Q. What made you decide on taking the parenting plunge? Was it because well-meaning relatives and friends around suggested that it was about time or you were hitting the biological clock or you felt those nurturing instincts and therefore planned a family?

A. I’m not a very maternal soul and was only too happy to not have conceived for the first few years of my marriage. It was nice to carry other folks’ babies and be able to hand them back when they began bawling. But when I hit thirty it was like an alarm clock went off in my uterus and all I could see wherever I looked were babies and I became a giant ball of maternal mush. I must confess I then became all singular focused Arjun ki eye on the fish’s eye kind of manic in my attempts to conceive a baby and hopped through various infertility consultants. I was told we had what was called Idiopathic infertility, which basically acknowledged that we both were idiots who couldn’t conceive. Seriously, it meant there was no factor that could pinpoint why we weren’t conceiving. So much trial and error, medication, ovulation monitoring and cycles of IUI later, thanks to the fabulous Dr Indira Hinduja, the second line went blue one morning in the bathroom, and nine months later, the offspring came bawling into the world.

Read the rest of the interview here

A writing workshop with Avid Learning and Juggernaut in Feb.



“There is something delicious about writing the first words of a story. You never quite know where they’ll take you.” -Beatrix Potter. Have you ever struggled with finding the suitable voice with which to tell your story? Do you have an investigative style, a romantic streak or an intellectual bent? Have you always wished for a sneak peek into the mind and thought the process of an author you admire? Avid Learning in partnership with Juggernaut Books presents a brand new and exciting monthly writing workshop series to help bring the inner author out in you. Lead by some of the most well-regarded authors and experts these interactive one-day workshops will explore and demystify every aspect, technique and convention of writing for and publishing in popular genres. This unique collaboration will allow fans and students to experience the other side of literature- and try their hand at writing themselves. Through this distinct alliance with Juggernaut Books, we aim to give our audience a comprehensive look at the literary world- from reading to writing to publishing, and everything in between. This series will highlight the how-to’s behind every genre, the lessons behind honing your literary skills, how to critique and appreciate different forms of writing, the art behind finding your literary voice and a distinctive and rare insight into the inner recesses of literature. First, in the series, we will have Author, Journalist and Columnist, Bachi Karkaria who will school participants on writing non-fiction. This will be followed by our second workshop on writing across different platforms with Author and Blogger, Kiran Manral in February 2018, and then Publishing 101 with Book Publisher and Founder of Juggernaut Books, Chiki Sarkar in March 2018.Come join us as we explore every avenue of writing and hone the author in you.Look forward to seeing you and your guests there! Please RSVP at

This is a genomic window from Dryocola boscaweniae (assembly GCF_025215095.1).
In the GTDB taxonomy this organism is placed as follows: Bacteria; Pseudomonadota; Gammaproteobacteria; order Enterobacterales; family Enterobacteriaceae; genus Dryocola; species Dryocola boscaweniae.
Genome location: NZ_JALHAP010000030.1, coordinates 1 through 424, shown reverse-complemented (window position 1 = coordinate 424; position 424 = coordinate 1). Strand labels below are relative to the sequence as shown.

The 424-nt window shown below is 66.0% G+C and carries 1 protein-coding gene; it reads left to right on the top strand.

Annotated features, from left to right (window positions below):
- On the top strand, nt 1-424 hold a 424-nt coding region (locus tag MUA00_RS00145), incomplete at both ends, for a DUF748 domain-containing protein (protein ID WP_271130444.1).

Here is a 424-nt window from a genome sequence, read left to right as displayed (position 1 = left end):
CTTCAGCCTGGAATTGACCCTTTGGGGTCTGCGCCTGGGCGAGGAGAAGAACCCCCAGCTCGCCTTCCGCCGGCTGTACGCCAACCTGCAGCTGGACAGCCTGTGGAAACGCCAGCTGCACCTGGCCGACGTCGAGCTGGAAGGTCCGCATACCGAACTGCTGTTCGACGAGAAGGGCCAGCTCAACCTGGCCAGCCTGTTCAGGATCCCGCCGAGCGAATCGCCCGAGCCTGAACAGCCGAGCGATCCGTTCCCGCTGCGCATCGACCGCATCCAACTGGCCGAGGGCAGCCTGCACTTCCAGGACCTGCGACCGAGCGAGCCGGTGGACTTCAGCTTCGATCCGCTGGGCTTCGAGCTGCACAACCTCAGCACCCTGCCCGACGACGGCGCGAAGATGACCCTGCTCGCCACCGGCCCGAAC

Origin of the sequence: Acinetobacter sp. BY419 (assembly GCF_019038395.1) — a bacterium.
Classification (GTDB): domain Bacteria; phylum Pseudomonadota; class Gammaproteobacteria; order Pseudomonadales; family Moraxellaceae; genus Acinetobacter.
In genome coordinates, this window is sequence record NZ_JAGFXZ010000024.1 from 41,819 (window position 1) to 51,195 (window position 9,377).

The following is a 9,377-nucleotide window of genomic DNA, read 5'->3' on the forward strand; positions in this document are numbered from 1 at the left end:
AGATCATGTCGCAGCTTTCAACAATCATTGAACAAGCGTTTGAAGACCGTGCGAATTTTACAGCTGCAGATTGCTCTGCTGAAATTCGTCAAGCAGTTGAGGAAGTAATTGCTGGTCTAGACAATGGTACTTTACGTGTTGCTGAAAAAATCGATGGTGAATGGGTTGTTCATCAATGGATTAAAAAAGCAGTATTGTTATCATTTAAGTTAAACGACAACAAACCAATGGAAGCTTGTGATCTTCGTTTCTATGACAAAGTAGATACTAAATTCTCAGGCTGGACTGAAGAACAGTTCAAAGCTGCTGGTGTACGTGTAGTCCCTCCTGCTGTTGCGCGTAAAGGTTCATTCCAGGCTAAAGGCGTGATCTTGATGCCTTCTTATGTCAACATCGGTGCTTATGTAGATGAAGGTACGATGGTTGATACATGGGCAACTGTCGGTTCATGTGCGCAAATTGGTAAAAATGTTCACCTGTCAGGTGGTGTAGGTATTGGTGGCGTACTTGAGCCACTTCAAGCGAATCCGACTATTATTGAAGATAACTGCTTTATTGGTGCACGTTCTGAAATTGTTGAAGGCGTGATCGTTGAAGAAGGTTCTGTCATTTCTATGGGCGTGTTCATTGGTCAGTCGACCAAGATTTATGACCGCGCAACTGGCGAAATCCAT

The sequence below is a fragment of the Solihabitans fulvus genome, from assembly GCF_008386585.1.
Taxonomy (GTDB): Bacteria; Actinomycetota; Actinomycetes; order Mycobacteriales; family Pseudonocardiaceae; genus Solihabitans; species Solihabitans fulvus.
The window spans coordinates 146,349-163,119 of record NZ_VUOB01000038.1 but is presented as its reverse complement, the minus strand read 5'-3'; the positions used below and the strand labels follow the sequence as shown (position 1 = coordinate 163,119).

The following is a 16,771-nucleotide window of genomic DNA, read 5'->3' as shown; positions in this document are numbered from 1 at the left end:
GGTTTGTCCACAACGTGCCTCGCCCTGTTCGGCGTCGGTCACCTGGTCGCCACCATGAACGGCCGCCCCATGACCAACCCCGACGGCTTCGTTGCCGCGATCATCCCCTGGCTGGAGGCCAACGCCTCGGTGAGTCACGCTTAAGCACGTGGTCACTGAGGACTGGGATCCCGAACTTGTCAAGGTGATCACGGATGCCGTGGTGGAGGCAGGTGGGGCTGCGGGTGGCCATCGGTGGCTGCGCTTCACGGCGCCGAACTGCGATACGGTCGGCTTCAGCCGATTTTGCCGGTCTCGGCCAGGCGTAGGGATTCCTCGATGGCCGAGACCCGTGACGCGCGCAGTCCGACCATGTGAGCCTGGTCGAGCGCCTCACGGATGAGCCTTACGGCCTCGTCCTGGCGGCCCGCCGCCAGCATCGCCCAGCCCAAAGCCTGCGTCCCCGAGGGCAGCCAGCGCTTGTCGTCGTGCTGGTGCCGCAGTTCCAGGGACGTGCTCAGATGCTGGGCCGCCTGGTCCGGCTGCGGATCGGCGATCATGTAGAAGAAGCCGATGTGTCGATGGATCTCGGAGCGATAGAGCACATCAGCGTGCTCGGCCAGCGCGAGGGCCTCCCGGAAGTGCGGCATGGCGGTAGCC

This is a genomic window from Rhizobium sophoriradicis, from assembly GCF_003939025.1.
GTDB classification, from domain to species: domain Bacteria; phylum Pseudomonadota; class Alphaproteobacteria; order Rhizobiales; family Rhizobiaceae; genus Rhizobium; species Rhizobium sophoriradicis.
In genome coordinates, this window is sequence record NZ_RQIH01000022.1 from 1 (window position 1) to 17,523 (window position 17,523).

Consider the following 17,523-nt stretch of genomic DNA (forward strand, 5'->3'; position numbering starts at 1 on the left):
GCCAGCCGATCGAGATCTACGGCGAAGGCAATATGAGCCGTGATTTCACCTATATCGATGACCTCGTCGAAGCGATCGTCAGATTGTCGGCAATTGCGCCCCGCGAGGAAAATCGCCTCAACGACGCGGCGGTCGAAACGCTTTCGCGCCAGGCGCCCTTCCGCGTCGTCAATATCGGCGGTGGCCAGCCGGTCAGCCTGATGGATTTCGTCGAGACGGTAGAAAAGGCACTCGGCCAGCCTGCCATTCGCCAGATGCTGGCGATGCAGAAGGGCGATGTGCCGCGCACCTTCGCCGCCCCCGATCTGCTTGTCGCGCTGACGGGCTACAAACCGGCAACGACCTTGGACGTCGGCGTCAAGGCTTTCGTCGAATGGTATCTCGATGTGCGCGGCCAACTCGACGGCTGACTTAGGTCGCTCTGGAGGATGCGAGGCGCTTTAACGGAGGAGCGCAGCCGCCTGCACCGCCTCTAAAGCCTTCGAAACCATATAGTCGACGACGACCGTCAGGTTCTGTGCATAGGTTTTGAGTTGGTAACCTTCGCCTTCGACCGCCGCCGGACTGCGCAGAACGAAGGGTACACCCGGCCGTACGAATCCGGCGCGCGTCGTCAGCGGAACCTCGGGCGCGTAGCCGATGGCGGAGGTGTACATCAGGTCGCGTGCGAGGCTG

Text by Kiran Manral

Social media has given women strength in numbers and the courage to raise their voices. Leveraging this new-found power to the utmost, they are fearlessly sharing their stories to great impact

A few weeks ago, the internet had its Arab Spring of sorts. Women across countries and continents were posting their tales of sexual harassment under the hashtag #MeToo. On Facebook, Twitter and on blogs, #MeToo became a rallying call to women — and men — to state and acknowledge the very real elephant in the room — that of the universality of sexual harassment. It began, quite innocuously, with an article by Ronan Farrow in The New Yorker, which exposed the powerful Hollywood producer, Harvey Weinstein’s exploitation of women in the industry over several years, with actions ranging from harassment and exposure, and most damningly to rape. The article had a domino effect. It not only effectively destroyed Weinstein’s career, but also led to a cascade of similar accusations against not just powerful men, who abused young women, but also against powerful men in Hollywood, like Kevin Spacey, who abused younger men.